AFL Finals System
The current AFL finals system was devised by the Australian Football League in 2000 as its end-of-season championship playoff. The system is a revision of the McIntyre Final Eight System, devised by Kenneth McIntyre, in which the top eight finishers in the competition playoff to determine which two teams will play in the Grand Final.
How it works
In Week One the top four teams play the two Qualifying Finals, with the winners getting a bye through to Week Three of the tournament, while the losers get home games in Week Two. The bottom four teams play the two Elimination Finals, where the winners advance to Week Two away games and the losers are out of the finals race:
- 1st Qualifying Final: 1st seed hosts 4th seed
- 2nd Qualifying Final: 2nd seed hosts 3rd seed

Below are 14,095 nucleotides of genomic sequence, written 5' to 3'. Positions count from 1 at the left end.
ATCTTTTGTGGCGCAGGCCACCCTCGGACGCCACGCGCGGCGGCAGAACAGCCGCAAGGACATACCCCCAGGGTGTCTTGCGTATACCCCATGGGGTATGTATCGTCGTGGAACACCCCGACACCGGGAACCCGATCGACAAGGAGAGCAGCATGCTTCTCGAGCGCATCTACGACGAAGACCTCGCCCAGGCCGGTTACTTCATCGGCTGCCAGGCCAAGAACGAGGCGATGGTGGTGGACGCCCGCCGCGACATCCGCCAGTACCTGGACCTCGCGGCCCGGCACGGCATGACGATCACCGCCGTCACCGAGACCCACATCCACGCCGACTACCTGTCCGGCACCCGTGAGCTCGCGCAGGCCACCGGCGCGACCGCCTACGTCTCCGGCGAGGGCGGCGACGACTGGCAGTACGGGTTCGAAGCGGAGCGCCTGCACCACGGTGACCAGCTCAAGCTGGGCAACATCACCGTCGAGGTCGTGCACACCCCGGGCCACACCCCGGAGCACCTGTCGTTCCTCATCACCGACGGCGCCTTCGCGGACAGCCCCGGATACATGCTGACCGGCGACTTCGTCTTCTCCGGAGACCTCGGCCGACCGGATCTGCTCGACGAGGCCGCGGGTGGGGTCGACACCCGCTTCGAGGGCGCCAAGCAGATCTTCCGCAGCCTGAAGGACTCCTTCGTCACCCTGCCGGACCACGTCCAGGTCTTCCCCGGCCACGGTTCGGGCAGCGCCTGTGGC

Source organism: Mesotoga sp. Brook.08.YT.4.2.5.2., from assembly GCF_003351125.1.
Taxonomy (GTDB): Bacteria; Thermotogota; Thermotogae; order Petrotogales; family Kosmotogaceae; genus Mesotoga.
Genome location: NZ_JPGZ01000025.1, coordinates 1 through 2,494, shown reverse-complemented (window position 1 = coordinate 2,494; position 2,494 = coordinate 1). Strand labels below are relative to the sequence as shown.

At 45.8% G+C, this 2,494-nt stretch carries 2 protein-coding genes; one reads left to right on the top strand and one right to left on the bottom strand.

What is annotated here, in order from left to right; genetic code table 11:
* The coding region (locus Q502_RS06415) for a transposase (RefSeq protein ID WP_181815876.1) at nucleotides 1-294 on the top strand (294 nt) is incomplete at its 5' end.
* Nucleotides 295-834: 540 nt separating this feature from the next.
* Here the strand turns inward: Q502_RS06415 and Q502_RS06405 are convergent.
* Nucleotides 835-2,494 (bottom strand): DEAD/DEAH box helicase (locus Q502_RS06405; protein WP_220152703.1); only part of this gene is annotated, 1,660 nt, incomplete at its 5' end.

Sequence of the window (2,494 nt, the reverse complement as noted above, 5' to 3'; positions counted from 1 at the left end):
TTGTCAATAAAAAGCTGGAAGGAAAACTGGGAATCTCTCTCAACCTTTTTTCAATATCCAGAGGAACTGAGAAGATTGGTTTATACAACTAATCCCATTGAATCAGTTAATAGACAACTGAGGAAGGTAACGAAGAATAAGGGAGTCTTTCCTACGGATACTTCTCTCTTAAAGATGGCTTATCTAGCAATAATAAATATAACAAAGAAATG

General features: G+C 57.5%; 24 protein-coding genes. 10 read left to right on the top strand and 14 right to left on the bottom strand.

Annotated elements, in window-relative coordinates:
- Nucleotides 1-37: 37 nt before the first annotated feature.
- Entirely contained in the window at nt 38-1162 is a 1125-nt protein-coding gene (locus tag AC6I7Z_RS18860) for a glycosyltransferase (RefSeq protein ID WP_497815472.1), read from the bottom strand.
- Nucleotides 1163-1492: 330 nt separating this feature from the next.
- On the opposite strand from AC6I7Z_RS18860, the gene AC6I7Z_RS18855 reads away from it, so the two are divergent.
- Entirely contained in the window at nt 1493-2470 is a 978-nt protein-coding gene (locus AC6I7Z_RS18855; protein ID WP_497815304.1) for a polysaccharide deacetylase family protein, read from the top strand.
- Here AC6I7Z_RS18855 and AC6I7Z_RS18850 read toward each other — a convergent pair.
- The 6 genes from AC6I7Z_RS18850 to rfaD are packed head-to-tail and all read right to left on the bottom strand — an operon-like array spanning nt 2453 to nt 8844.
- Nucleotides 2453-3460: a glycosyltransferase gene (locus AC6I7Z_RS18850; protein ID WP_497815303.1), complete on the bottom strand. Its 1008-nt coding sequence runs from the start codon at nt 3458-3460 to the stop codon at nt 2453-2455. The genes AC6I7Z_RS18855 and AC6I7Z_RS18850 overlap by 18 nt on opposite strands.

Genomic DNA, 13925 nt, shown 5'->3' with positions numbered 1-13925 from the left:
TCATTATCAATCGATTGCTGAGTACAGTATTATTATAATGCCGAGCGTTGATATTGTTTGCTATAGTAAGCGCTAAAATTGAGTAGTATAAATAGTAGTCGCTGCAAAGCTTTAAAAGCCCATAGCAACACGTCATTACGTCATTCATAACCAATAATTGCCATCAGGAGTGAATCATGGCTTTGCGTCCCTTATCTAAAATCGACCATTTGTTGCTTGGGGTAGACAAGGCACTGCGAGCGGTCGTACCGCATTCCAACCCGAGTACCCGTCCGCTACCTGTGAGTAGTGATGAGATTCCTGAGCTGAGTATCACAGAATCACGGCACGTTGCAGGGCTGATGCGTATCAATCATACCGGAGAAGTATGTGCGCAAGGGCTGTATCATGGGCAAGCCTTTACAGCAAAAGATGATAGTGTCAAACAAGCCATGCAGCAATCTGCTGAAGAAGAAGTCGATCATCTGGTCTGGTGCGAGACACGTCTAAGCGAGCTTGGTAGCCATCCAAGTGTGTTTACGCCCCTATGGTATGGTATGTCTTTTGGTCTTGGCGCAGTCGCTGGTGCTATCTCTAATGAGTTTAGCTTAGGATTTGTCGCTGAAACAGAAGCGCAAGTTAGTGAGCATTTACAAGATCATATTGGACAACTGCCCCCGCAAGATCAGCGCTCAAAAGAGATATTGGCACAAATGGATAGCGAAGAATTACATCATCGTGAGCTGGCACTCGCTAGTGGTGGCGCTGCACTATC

- 1st Elimination Final: 5th seed hosts 8th seed
- 2nd Elimination Final: 6th seed hosts 7th seed
- 1st Semifinal: Loser of 1st QF hosts winner of 1st EF
- 2nd Semifinal: Loser of 2nd QF hosts winner of 2nd EF
- 1st Preliminary Final: Winner of 1st QF hosts winner of 2nd SF
- 2nd Preliminary Final: Winner of 2nd QF hosts winner of 1st SF
- Grand Final: Winners of the two preliminary finals meet at the MCG for the Grand Final.
- Until recently, If there is a draw, the teams played again the following week. In 2016, a new 'golden point' system was introduced. In the event of scores being tied after two additional five-minute halves, the game would continue until the next score. This applies to all finals games.